Bluetooth audio explained: Everything you need to know about wireless headphones connectivity

Wireless speakers and headphones means Bluetooth first and foremost – but what is Bluetooth and how does it work?

Bluetooth audio wireless headphones explained
(Image credit: Sonos, Sony)

Today's world of music just wouldn't be the same without Bluetooth. The best wireless headphones would barely exist without it, and it created the whole new category of true wireless earbuds imply by existing. It's the connection of choice on the best noise-cancelling headphones, too.

There's a whole class of mini and portable Bluetooth speakers that rely on it entirely. And it makes it easy for anyone to beam music to devices such as the best soundbars with having to mess around with app logins or anything like that.

Its flexibility and universality is its biggest strength… but it's also true that's an incredibly vague technology. There are so many versions and strings of letters associated with it.

Nowadays, Bluetooth headphones and speakers generally work very smoothly but it has taken many years to get to this point. Let us tell you the story. Along the way, you’ll learn all about Bluetooth and its various associated audio codecs. In no time, you’ll be impressing your friends with your knowledge of obscure audio transmission tech – a party trick for the ages, truly.

Bluetooth: what is it?

Harald ‘Bluetooth’ Gormsson was King of Denmark between 958 - 986. He introduced Christianity to the country, consolidated his country’s rule over Zealand and Jutland, and even had a stint as King of Norway. As a force for uniting disparate tribes into a single kingdom, Harald was formidable.  

Is it any wonder ‘Bluetooth’ seemed an ideal name for a wireless technology standard intended to unite communications protocols? Even the Bluetooth logo is derived from the runes of Harald’s initials.

Bluetooth has been finessed, amended and improved numerous times since it was formally announced by the Bluetooth Special Interest Group in 1998. It has many applications across a whole range of short-range wireless communications scenarios, of course – the wireless mouse I’m using while I sit in front of my computer right now, for instance – but here we’re concerned with the most beneficial Bluetooth application of all.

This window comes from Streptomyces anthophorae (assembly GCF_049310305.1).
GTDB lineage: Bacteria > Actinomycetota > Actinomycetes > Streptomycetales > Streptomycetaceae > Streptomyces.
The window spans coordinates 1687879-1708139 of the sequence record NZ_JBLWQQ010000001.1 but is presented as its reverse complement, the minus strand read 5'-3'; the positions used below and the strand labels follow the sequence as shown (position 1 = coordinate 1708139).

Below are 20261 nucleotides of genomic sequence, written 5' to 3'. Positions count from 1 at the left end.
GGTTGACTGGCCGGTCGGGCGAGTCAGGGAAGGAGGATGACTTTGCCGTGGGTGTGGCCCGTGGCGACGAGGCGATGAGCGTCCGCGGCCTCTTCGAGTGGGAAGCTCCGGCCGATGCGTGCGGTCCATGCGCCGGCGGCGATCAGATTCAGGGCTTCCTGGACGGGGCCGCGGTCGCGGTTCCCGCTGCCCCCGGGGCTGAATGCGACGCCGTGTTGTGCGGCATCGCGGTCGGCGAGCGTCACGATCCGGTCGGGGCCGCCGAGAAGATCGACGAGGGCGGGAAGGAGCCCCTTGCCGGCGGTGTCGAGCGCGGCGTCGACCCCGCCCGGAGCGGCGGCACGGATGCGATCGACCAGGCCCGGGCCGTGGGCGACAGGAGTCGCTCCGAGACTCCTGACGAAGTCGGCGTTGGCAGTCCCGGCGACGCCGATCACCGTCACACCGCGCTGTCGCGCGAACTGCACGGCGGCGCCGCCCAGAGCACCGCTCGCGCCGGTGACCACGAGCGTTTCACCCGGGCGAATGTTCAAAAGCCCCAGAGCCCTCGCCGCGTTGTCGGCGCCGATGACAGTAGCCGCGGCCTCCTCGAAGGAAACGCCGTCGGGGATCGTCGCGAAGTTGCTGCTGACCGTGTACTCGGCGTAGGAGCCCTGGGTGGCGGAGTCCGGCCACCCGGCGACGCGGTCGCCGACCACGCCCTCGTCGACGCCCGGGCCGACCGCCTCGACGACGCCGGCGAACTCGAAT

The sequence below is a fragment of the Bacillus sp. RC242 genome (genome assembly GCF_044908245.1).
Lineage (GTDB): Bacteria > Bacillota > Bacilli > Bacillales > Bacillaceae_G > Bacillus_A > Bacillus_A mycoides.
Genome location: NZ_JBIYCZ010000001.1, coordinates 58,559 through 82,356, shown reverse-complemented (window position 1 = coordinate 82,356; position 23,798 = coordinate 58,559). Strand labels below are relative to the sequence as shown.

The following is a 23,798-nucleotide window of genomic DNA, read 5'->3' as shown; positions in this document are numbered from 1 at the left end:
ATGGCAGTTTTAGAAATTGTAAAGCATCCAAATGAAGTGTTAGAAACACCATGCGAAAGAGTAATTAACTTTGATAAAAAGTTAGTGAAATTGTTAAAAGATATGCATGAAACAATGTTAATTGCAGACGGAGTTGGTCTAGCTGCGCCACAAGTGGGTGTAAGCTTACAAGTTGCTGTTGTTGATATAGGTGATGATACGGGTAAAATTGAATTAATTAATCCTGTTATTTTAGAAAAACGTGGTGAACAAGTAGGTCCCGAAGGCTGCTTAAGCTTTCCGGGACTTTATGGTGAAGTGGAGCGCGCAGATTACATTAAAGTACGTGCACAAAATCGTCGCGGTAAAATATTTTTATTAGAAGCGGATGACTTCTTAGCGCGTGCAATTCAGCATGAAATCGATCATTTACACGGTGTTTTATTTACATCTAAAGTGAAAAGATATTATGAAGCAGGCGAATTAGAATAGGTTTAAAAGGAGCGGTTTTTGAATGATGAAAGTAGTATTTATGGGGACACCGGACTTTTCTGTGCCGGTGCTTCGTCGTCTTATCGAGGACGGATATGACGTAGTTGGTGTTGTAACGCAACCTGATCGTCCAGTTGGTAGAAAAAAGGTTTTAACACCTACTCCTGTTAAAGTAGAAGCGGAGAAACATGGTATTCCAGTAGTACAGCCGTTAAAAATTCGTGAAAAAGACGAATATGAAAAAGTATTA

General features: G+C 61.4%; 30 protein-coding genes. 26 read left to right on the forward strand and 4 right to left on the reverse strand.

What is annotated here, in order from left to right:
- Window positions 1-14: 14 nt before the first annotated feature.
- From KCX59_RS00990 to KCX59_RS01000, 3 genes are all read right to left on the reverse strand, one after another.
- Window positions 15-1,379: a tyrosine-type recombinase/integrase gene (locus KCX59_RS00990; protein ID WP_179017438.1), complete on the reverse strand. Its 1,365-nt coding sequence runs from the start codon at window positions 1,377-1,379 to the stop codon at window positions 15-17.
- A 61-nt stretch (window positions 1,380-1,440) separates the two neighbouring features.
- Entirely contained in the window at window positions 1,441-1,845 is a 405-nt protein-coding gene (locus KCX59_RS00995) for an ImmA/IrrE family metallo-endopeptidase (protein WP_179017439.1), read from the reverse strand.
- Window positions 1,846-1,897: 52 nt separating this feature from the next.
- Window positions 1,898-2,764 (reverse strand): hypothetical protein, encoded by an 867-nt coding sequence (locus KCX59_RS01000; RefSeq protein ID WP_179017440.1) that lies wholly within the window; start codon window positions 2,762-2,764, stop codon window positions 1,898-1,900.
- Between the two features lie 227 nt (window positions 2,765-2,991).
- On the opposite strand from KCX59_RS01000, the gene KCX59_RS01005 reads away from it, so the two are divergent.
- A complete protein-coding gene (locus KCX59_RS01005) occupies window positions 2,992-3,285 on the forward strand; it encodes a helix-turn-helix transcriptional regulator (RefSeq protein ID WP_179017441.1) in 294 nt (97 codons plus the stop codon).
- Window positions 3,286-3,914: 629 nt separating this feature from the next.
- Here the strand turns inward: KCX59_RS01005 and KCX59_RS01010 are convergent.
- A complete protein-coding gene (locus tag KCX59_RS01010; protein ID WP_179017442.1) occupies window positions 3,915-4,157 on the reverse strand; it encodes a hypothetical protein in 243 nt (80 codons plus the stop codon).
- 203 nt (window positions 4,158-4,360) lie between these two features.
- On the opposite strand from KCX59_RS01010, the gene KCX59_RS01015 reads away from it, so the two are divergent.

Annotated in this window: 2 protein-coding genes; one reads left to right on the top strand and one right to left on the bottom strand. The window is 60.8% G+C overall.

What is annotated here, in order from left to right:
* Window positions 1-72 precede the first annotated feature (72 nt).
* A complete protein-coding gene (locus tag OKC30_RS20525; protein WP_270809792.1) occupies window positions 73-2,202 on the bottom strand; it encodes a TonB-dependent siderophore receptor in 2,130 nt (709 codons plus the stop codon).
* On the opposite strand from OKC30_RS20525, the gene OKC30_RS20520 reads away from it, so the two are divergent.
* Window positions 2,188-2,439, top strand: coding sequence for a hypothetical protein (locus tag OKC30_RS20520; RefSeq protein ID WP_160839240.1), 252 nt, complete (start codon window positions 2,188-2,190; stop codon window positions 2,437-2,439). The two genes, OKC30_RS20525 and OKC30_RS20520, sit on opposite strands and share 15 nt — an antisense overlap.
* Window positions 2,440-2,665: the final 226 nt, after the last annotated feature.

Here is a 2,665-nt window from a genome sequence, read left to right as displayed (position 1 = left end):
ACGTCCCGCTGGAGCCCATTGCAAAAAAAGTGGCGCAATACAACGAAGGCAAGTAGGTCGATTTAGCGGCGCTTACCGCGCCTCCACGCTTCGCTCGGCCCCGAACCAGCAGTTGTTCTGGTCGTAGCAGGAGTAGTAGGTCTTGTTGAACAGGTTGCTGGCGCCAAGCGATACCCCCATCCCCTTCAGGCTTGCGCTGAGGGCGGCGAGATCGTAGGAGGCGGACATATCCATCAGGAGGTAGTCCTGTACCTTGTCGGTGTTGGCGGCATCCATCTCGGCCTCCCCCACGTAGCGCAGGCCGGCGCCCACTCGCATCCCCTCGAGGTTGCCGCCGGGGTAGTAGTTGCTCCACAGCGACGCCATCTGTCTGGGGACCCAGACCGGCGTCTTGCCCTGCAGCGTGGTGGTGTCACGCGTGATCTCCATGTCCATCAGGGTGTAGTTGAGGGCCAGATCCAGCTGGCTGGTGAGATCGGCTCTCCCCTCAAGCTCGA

First Bluetooth made wirelessly sending music from a player to a pair of headphones properly viable – and then, eventually, it allowed the music to sound great as it did so.  

But while the most common application for Bluetooth these days involves audio, it was never designed for transmitting anything near the full bandwidth of recorded music, and progress toward the sonic Holy Grail that is the wireless transmission of lossless high-resolution audio files has been a slow and occasionally torturous process.

UE Wonderboom 2

Going wireless makes speaker more versatile than ever, including tiny waterproof options such as UE's Wonderboom 2.

(Image credit: Ultimate Ears)

Bluetooth for headphones and speakers

Since the 2004 introduction of Bluetooth 2.0, with its enhanced data rates (and the accompanying arrival of wireless stereo headphones), Bluetooth has been moving implacably towards today’s high-resolution, low-latency specifications. And with the disappearance of the headphone jack from smartphones everywhere, it’s only going to become more ubiquitous.

As of today, the most cutting-edge Bluetooth standard is Bluetooth 5, with the very latest version being Bluetooth 5.3, which adds a few additional refinements.

Bluetooth 5.0 wasn’t intended to advance sound quality as much as it was designed to lower power consumption and increase operating range, but – thanks to its ability to shift much more data in a given time than the Bluetooth 4.2 standard it replaced – it’s become the ‘must have’ standard nevertheless for high-quality audio.

Sony WH-CH510

Bluetooth 5.0 means that even low-price headphones, such as these Sony WH-CH510, can offer high-quality wireless sound.

(Image credit: Sony)

Bluetooth Codecs

There are numerous acronyms and abbreviations attached to Bluetooth standards these days. So if you don’t know your SBC from your AAC, or your HD from your Low Latency, you’ve come to the right place.